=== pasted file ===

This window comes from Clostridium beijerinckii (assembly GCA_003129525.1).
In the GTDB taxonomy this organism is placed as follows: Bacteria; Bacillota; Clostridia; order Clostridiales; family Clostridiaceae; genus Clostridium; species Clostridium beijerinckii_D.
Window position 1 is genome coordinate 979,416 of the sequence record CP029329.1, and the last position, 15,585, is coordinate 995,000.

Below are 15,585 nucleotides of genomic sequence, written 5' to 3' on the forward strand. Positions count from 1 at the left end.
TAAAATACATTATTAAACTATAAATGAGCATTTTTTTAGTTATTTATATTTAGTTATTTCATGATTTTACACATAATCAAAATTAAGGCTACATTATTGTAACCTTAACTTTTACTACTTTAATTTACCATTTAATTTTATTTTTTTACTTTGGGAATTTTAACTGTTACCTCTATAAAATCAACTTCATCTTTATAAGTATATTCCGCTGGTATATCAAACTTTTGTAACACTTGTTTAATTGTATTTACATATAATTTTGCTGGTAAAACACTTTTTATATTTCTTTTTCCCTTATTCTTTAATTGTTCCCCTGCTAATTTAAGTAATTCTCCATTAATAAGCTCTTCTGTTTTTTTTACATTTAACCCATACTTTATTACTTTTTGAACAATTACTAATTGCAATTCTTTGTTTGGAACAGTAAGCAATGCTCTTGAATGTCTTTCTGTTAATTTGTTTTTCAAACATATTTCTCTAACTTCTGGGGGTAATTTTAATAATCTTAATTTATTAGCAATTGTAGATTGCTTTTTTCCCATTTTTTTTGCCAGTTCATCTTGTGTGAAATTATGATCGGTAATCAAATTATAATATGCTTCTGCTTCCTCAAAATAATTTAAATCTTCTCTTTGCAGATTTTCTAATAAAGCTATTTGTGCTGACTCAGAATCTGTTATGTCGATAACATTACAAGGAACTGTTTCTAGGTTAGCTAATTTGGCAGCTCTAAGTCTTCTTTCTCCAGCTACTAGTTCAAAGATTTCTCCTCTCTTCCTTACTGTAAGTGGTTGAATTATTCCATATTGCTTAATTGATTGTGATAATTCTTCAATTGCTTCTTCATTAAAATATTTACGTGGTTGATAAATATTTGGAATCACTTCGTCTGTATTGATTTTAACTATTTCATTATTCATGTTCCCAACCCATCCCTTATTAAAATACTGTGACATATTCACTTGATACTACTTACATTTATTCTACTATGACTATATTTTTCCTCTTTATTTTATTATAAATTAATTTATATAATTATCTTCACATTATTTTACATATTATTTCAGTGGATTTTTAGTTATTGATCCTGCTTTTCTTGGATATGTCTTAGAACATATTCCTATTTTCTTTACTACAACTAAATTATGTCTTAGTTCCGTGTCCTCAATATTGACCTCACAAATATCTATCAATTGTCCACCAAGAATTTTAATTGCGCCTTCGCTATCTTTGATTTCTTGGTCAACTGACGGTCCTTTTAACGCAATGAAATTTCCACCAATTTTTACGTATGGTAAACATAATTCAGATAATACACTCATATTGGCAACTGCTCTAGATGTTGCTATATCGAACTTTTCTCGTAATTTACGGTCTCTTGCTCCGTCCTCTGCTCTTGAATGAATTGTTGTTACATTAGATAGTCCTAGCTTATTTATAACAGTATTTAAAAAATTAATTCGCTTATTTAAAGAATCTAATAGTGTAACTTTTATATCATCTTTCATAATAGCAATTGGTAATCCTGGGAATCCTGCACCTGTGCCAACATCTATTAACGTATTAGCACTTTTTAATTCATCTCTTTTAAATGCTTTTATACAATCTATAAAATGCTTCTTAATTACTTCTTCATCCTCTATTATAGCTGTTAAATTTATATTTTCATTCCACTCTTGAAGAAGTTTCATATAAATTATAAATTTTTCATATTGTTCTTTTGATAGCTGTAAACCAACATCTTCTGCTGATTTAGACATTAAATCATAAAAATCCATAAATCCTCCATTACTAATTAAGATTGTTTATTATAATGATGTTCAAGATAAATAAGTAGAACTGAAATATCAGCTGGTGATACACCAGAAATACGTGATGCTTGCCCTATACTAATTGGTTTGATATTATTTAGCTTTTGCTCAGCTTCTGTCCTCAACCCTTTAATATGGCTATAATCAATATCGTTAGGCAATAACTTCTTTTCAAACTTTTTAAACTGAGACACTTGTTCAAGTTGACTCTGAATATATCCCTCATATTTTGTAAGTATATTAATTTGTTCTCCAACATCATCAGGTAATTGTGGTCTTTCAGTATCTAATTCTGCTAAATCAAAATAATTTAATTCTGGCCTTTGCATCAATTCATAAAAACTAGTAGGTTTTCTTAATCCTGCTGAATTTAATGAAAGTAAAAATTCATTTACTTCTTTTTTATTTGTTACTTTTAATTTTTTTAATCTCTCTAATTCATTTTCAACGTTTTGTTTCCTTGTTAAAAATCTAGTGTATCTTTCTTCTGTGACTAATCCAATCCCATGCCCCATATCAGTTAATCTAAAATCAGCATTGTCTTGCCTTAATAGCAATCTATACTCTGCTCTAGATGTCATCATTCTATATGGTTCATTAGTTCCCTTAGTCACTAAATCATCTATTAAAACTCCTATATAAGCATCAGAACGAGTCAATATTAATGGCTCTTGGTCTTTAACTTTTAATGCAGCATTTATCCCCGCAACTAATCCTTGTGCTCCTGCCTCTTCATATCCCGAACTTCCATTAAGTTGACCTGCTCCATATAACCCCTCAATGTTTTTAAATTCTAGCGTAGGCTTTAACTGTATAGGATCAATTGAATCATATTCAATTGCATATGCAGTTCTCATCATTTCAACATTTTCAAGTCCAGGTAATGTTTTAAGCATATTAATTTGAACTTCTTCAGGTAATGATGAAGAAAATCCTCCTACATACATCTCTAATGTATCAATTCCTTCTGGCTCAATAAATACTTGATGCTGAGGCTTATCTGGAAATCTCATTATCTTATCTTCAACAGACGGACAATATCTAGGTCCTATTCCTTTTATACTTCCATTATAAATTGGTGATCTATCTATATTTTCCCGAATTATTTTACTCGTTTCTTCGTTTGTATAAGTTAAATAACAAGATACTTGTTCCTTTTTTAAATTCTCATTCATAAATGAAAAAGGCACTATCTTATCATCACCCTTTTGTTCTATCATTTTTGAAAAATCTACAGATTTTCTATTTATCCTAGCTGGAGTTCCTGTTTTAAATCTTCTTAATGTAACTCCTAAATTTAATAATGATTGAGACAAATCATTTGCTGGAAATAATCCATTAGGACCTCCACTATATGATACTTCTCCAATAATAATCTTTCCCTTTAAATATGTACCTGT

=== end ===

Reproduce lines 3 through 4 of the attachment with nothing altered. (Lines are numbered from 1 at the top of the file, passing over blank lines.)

Window position 1 is genome coordinate 979,416 of the sequence record CP029329.1, and the last position, 15,585, is coordinate 995,000.

Below are 15,585 nucleotides of genomic sequence, written 5' to 3' on the forward strand. Positions count from 1 at the left end.